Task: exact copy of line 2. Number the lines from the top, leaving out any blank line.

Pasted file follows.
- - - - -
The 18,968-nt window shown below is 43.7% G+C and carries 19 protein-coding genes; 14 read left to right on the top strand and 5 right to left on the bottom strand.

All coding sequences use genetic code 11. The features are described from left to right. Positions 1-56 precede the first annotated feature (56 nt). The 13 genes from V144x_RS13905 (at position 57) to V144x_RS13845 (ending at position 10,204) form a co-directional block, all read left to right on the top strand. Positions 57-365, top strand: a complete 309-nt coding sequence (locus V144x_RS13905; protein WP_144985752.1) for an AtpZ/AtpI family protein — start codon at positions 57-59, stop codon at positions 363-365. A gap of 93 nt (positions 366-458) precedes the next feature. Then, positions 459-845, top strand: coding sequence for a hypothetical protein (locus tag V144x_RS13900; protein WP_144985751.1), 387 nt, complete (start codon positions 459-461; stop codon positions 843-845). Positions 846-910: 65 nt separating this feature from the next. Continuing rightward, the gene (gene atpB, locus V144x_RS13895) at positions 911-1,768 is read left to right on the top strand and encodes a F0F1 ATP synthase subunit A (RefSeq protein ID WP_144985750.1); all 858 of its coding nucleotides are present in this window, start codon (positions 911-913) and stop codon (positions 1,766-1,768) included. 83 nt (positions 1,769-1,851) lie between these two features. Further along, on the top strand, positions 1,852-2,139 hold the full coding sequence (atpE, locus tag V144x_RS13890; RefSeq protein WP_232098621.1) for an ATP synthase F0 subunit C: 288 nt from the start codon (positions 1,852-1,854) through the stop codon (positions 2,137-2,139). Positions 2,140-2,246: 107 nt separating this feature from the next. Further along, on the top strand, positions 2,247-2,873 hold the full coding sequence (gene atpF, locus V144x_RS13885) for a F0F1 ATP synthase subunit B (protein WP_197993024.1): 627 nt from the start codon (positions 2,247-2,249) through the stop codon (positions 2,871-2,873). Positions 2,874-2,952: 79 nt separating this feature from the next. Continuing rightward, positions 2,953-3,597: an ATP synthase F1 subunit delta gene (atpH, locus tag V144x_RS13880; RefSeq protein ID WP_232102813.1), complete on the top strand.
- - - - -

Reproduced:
All coding sequences use genetic code 11. The features are described from left to right. Positions 1-56 precede the first annotated feature (56 nt). The 13 genes from V144x_RS13905 (at position 57) to V144x_RS13845 (ending at position 10,204) form a co-directional block, all read left to right on the top strand. Positions 57-365, top strand: a complete 309-nt coding sequence (locus V144x_RS13905; protein WP_144985752.1) for an AtpZ/AtpI family protein — start codon at positions 57-59, stop codon at positions 363-365. A gap of 93 nt (positions 366-458) precedes the next feature. Then, positions 459-845, top strand: coding sequence for a hypothetical protein (locus tag V144x_RS13900; protein WP_144985751.1), 387 nt, complete (start codon positions 459-461; stop codon positions 843-845). Positions 846-910: 65 nt separating this feature from the next. Continuing rightward, the gene (gene atpB, locus V144x_RS13895) at positions 911-1,768 is read left to right on the top strand and encodes a F0F1 ATP synthase subunit A (RefSeq protein ID WP_144985750.1); all 858 of its coding nucleotides are present in this window, start codon (positions 911-913) and stop codon (positions 1,766-1,768) included. 83 nt (positions 1,769-1,851) lie between these two features. Further along, on the top strand, positions 1,852-2,139 hold the full coding sequence (atpE, locus tag V144x_RS13890; RefSeq protein WP_232098621.1) for an ATP synthase F0 subunit C: 288 nt from the start codon (positions 1,852-1,854) through the stop codon (positions 2,137-2,139). Positions 2,140-2,246: 107 nt separating this feature from the next. Further along, on the top strand, positions 2,247-2,873 hold the full coding sequence (gene atpF, locus V144x_RS13885) for a F0F1 ATP synthase subunit B (protein WP_197993024.1): 627 nt from the start codon (positions 2,247-2,249) through the stop codon (positions 2,871-2,873). Positions 2,874-2,952: 79 nt separating this feature from the next. Continuing rightward, positions 2,953-3,597: an ATP synthase F1 subunit delta gene (atpH, locus tag V144x_RS13880; RefSeq protein ID WP_232102813.1), complete on the top strand.